Paris-In his third European tour since the signature of the nuclear deal between Tehran and the P5+1 in July 2015, Iranian Minister of Foreign Affairs Mohammed Javad Zarif arrived in Paris on Tuesday before heading to the Netherlands.
Zarif visited France after receiving an invitation from his French counterpart Jean-Marc Ayrault. The two parties discussed regional issues, including the war in Syria and Iraq, Lebanon and its institutional vacuum, the fight against terrorism, the situation in Yemen, and Gulf security.
Economy wise, Zarif discussed means of boosting French-Iranian relations and the obstacles – regarding bank transactions and the trade in US dollars -that have been put by the United States as a result of sanctions on several banks.
After signing the nuclear deal with Tehran, Westerns called for imposing more international sanctions on the Islamic Republic so that it adopts more moderate policies that contribute to finding political settlements to the wars and tension engulfing the Middle East.
Notably, Iran and the five permanent members of the U.N. Security Council – the United States, France, Britain, China and Russia – plus Germany started implementing the Joint Comprehensive Plan of Action (JCPOA) on January 16.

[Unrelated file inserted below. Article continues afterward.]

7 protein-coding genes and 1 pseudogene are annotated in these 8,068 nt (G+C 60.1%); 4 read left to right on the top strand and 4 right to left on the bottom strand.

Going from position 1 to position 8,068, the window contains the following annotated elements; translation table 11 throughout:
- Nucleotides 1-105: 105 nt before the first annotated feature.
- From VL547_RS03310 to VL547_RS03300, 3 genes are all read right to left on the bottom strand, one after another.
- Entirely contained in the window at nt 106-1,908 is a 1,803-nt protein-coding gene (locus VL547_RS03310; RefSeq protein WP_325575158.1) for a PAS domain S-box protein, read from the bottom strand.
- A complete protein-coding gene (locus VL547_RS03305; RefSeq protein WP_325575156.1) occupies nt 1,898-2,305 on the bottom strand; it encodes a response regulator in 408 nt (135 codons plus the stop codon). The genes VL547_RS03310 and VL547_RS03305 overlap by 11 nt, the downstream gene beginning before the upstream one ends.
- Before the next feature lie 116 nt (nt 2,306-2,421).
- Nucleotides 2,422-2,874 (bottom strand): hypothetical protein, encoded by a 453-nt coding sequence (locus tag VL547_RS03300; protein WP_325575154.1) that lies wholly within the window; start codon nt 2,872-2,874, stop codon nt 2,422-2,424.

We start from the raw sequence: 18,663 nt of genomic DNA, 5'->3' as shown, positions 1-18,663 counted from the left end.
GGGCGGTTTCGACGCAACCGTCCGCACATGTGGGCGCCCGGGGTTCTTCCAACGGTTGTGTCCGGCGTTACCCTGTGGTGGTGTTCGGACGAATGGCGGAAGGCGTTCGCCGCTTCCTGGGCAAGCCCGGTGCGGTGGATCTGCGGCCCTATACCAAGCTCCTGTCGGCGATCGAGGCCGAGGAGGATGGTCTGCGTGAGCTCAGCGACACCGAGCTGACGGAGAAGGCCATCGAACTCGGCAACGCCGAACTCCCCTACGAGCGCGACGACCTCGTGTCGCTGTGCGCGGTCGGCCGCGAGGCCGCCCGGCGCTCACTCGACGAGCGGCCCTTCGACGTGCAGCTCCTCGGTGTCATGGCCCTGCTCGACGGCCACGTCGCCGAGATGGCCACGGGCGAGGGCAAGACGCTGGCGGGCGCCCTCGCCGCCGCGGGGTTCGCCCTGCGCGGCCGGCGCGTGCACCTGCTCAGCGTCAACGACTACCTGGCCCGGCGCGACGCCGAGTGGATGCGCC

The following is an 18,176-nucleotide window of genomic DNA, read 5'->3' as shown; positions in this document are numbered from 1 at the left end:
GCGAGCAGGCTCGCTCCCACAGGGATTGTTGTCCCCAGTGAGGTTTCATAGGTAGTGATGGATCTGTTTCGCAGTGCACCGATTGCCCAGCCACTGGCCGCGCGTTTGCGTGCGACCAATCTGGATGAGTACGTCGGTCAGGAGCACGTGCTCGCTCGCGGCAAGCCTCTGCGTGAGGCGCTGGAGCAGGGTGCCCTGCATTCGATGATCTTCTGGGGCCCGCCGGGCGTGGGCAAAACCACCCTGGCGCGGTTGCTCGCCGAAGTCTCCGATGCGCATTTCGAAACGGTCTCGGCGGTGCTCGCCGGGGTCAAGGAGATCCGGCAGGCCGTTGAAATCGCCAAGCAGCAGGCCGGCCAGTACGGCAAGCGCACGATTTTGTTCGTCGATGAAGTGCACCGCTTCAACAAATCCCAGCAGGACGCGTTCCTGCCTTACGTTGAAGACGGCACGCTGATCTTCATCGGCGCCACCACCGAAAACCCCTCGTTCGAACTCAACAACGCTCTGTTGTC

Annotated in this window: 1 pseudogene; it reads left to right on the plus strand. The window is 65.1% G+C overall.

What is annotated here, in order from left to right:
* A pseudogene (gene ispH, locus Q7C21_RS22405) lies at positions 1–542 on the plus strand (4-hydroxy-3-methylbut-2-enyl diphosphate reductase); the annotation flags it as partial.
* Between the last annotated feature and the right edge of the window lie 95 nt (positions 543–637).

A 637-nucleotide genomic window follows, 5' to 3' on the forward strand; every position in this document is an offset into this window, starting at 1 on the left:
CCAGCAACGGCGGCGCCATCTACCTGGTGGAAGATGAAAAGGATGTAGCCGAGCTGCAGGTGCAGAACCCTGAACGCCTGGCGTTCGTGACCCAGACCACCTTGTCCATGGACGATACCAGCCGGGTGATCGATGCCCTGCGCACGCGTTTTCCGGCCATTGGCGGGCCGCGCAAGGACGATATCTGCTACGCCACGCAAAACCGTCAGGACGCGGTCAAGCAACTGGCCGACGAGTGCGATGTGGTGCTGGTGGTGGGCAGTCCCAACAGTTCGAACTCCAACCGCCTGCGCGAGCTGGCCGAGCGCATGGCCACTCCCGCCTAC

Under the deal, all nuclear-related sanctions imposed on Iran by the European Union, the Security Council and the U.S. would be lifted. Iran has, in return, put some limitations on its nuclear activities.
On the other hand, French official sources told Asharq Al-Awsat that they have not yet noticed the implementation of Iran’s new and moderate foreign policies.
The sources said that Iranian military involvement in Syria has reached unprecedented levels as Tehran is still supporting Bashar Assad’s regime and providing it with forces, arms, equipment and funds, contradicting France’s stances.
In Lebanon, Paris sees that Tehran is impeding efforts to fill the presidential vacuum by supporting the so-called Hezbollah’s stances and actions.
Moreover, sources believe that Iranian influence is rising as GCC states are accusing it of fueling sectarian and political conflicts in Yemen and Bahrain.
Despite the absence of common stances between France and Iran, Paris has called for economic, trade and investment normalization and for French companies to return to the Iranian market and benefit from new opportunities that arose after the end of the sanctions on Tehran.
In a common matter, Paris has prepared a busy schedule for Zarif as he met with French President Francois Hollande on Wednesday after holding separate talks with President of the National Assembly Claude Bartolone and Senate President Gerard Larcher.